Given the slew of live-action remakes of late and the disappointments most of them have been, something has to be said about this live-action mess. And that is: Not everything has to be remade into a live-action series.
In fact, some amazing animated series can just stay exactly that, an animated series. We all remember the Avatar: Legend of Aang fiasco.
There is much to be admired about animated features—the drawings, the vivid colours, complex world-building and of course, talking animals. After all, we are here to watch the trials and tribulations of an exiled prince reclaim his throne, not National Geographic.
As a primer into the wonderful world of animated features, here are six anime shows on Netflix to introduce you to the world of Japanese animation. There’s much to uncover in the realm of anime, so if you’re just a casual dabbler of anime, these shows will ease you right in.
I’ll admit, this one is a little weird. BEASTARS is essentially Zootopia on crack, think anthropomorphic animals living in the modern civilised world. Of course, this isn’t without conflict. The animals in this world struggle to fight against their natural instinct as known to them in the animal world—you know, the whole prey and predator thing.
Though many herbivores and carnivores are friends, there is an underlying tension between these two groups that threatens to erupt at any moment. Our anime centres on Cherryton Academy where a horrific accident has just taken place and all eyes are on the carnivores, especially Legoshi, a big grey wolf.
Weird with profound, philosophical contemplations about cultural diversity, social and class divide, it does what Zooptopia did so well and some more.
Who should watch it: For those who can’t get enough of Zootopia and anthropomorphic animals then BEASTSTARS checks all the boxes.
BEASTARS | Watch Here
Tokyo Ghoul is one of those classic anime series with a couple of flesh-eating ghouls thrown into the seedy streets of Tokyo.
The series follows Ken Kaneki who barely makes it out alive after an encounter with one of these said ghouls. After recovering in the hospital, he discovers that some of these ghoul’s organs were used to save him, thereby turning him into a half-ghoul.
Amidst all the action and fighting, Tokyo Ghoul has its light-hearted and tender moments that might make you shed a tear or two.
Who should watch it: For sci-fi nerds and for those who love a classic story of battling your inner demons (literally), this fast-paced anime will have you on the edge of your seat.
Tokyo Ghoul | Watch Here
While I’m tempted to include some of Studio Ghibli’s more famous hits like Spirited Away, My Neighbour Totoro, Howl’s Moving Castle is a personal favourite. You can imagine how happy I was when Netflix decided to put almost all of Studio Ghibli’s catalogue on Netflix.
Gorgeous animation aside, Studio Ghibli always has this uncanny ability to pull you into whatever tale they are telling, be it fantastical whimsy like this or grounded in everyday realism.
Howl’s Moving Castle combines classic Beauty and the Beast tropes but with clever, endearing twists. A magical warlock obsessed with how he looks, a hatmaker whose cursed by a witch and a castle that’s powered by a talking flame—what a ride it will be.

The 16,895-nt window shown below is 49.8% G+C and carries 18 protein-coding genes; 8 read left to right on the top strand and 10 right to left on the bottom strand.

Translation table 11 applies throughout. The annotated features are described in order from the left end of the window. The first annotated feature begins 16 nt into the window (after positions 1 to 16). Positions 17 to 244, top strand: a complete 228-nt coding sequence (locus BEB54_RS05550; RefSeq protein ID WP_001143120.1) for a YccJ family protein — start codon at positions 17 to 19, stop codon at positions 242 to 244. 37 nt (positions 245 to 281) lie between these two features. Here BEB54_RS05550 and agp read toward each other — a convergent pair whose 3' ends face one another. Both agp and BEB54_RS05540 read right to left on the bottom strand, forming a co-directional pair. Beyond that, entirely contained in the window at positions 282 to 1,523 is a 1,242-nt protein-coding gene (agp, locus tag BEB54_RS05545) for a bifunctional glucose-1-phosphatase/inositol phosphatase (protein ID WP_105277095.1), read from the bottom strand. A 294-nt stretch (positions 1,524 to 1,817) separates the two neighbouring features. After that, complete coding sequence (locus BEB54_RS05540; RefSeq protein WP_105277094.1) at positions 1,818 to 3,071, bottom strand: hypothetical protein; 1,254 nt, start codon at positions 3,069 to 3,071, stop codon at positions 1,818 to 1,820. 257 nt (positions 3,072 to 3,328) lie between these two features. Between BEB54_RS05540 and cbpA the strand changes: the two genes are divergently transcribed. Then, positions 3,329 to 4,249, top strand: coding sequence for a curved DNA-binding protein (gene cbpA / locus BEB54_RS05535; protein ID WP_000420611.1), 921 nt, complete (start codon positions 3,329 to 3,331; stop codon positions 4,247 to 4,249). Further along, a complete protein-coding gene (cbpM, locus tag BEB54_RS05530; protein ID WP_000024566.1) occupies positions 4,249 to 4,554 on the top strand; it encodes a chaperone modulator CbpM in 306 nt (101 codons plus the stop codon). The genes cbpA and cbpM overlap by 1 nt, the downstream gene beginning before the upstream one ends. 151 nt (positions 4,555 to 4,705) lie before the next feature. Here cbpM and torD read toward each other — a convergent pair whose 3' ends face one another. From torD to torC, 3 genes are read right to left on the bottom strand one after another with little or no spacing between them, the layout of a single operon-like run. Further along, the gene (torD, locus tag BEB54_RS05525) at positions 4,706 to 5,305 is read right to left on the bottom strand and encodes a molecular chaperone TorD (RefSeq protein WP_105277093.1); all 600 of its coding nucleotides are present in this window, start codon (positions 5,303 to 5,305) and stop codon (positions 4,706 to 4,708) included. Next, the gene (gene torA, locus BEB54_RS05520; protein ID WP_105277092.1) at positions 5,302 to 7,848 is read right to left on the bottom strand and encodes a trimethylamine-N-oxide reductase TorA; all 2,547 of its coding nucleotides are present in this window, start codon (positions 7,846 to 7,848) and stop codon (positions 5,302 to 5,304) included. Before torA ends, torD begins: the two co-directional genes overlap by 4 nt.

Who should watch it: For those wanting to dip their toes into the Studio Ghibli pool, Howl’s Moving Castle is an excellent film to begin. Sooner or later, you’ll be watching all the movies.
Howl’s Moving Castle | Watch Here
You would think that if you can defeat any villain with a single punch, you’ll be on top of the world. That’s not the case for Saitama who has trained himself so well that he can defeat any enemy with a single punch. That’s something, alright. Due to his unmatched strength, Saitama is now left with an overwhelming sense of boredom.
Irreverent with trademark deadpan humour, this unorthodox superhero anime is what you need when you want to shut off your brain after a long day.
Who should watch it: Saitama has got us wishing we could also defeat our enemies with a single punch.
One-Punch Man | Watch Here
Similar to BEASTARS, Aggretsuko features anthropomorphic animals that live and work in Toky but with way cuter animation and less life and death themes. Retsuko is a 25-year old red panda who deals with a lot of the same troubles us millennials go through, feeling lost as she navigates working life with a dose of social anxiety.
With demanding superiors and annoying co-workers, Retsuko blows off steam by screaming death metal at a karaoke bar after work. It’s hilarious and relatable at the same time. It’s an office drama in the most entertaining way and you might find yourself relating to many moments that Retsuko goes through.
Who should watch it: For anyone missing corporate life and hates their current WFH situation, maybe Aggretsuko will allow you to appreciate that your only interaction with annoying co-workers is only through Zoom calls.
Aggretsuko| Watch Here
From the studios that brought you the hit Your Name, Flavours of Youth (International version) is brimming with romance, nostalgia. Set in China, this is a set of three loosely connected stories about lost youth, missed connections that will leave you wistful and a tad plaintive.
You’ll also have to admire how most mundane of affairs such as a downpour or even the clearing of skies are drawn so beautifully you’ll have to sigh in admiration.
Who should watch it: If you love anime food, this is a stunning film that will leave hungry so remember to order in before you watch this.
Flavours of Youth (International version) | Watch Here
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